Don Roach: RI Sales Tax Needs to go
Wednesday, February 27, 2013
What’s more, Delaware charges a gross receipts tax to businesses of 1-2% in lieu of charging consumers sales tax. That’s ingenious because that 1-2% is not a deterrent to businesses plopping themselves in Delaware because whatever 1-2% lost through this tax is more than made up by the additional sales volume.
A recent Rhode Island Center for Freedom and Prosperity report says RI wouldn’t lose much at all by repealing the sales tax say 105 million. But, I’d like to offer this – we can’t even tell what type of gains we’ll see by eliminating the sales tax because it’s a gift that keeps on giving.
Let me backtrack a bit and say there are a number of similarities between Rhode Island a Delaware. We’re both small states sandwiched by “richer” neighbors. We both have economic hubs (Boston & Philadelphia) within driving distance. We’re also ‘pass through’ states whereby people often drive through us on their way to somewhere else. Delaware probably has us beat on that point sitting in between Baltimore/DC and Philadelphia but people traveling to and from Boston generally pass through Rhode Island. Average Annual Daily Traffic averaged about 100,000 on I-95 in Deleware and approximately 132,000 in RI back in 2002. So RI actually has a higher traffic rate than Delaware which will only aide as we eliminate the sales tax.
If we eliminated the sales tax and slowly ramped up a 1-2% gross receipts sales tax not only would we attract consumers we would attract retail businesses. From a consumer perspective, there were times I was making a large purchase and I drove to Seekonk versus going to Warwick or the Providence Place Mall in order to avoid the additional sales tax. I’m cheap and wherever I can save I will. If Target in Warwick had a 0% sales tax compared with 6% in Massachusetts is anyone in this state ever going to make the drive to Seekonk? No they won’t.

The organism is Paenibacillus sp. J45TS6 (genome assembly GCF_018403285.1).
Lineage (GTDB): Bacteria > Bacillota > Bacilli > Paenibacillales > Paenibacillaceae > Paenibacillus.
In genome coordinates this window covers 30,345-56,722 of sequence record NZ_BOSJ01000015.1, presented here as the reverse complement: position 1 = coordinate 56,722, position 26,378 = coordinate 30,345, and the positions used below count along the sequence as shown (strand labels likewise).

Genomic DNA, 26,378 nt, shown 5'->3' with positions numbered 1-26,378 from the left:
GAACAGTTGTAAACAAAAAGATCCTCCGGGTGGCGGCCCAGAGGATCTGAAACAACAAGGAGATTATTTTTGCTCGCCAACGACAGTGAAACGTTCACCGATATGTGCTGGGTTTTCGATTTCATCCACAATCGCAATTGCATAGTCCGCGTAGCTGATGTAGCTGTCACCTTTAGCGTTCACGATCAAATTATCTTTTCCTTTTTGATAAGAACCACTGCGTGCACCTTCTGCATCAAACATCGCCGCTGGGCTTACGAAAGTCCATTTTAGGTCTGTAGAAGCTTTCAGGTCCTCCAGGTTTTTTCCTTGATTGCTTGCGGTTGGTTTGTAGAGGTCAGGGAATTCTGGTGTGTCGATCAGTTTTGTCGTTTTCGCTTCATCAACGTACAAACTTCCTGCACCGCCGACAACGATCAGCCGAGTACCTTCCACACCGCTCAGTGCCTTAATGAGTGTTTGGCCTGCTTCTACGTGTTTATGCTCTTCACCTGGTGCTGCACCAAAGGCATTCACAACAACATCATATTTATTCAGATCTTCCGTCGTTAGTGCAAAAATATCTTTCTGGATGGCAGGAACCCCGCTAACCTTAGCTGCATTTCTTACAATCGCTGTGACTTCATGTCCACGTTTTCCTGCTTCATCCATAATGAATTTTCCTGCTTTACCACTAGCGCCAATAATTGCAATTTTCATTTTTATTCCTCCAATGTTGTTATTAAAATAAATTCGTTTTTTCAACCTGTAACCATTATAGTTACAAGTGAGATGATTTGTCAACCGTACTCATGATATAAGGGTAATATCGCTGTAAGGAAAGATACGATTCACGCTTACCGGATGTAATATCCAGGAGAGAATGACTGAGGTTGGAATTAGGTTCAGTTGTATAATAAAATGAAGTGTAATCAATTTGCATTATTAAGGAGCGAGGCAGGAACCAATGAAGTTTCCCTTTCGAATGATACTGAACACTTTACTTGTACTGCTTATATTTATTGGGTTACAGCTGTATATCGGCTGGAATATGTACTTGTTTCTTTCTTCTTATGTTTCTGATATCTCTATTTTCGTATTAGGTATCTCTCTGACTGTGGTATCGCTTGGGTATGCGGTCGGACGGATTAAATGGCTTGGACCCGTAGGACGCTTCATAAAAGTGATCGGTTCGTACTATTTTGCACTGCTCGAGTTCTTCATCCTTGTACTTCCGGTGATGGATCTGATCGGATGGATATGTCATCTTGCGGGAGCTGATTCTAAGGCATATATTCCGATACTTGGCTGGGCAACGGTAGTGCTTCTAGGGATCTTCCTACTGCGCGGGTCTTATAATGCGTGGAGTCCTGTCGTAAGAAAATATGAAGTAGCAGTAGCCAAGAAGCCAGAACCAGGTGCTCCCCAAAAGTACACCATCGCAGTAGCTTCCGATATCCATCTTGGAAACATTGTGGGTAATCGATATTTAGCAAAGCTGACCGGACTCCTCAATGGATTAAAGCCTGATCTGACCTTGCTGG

There are no arguments against eliminating the sales tax that are relevant, in my opinion. I decided to do a little back-of-the-napkin analysis to see if Delaware had higher retail sales per person as compared with Rhode Island. I used 2009 Retail Sales Data and bounced it against 2010 census population data. What I found was intriguing – Delaware had $15.5k retail sales per person compared to Rhode Island’s paltry $11.5k. The un-weighted national average was about $13k so Rhode Island retail sales per person lag significantly behind the rest of the country.
Introduce 0% sales tax in this state and it would be revolutionary and we would realize significant economic gains. I just don’t believe our legislators and certainly not the governor will take a radical and common sense approach to attract business and consumers to the state.
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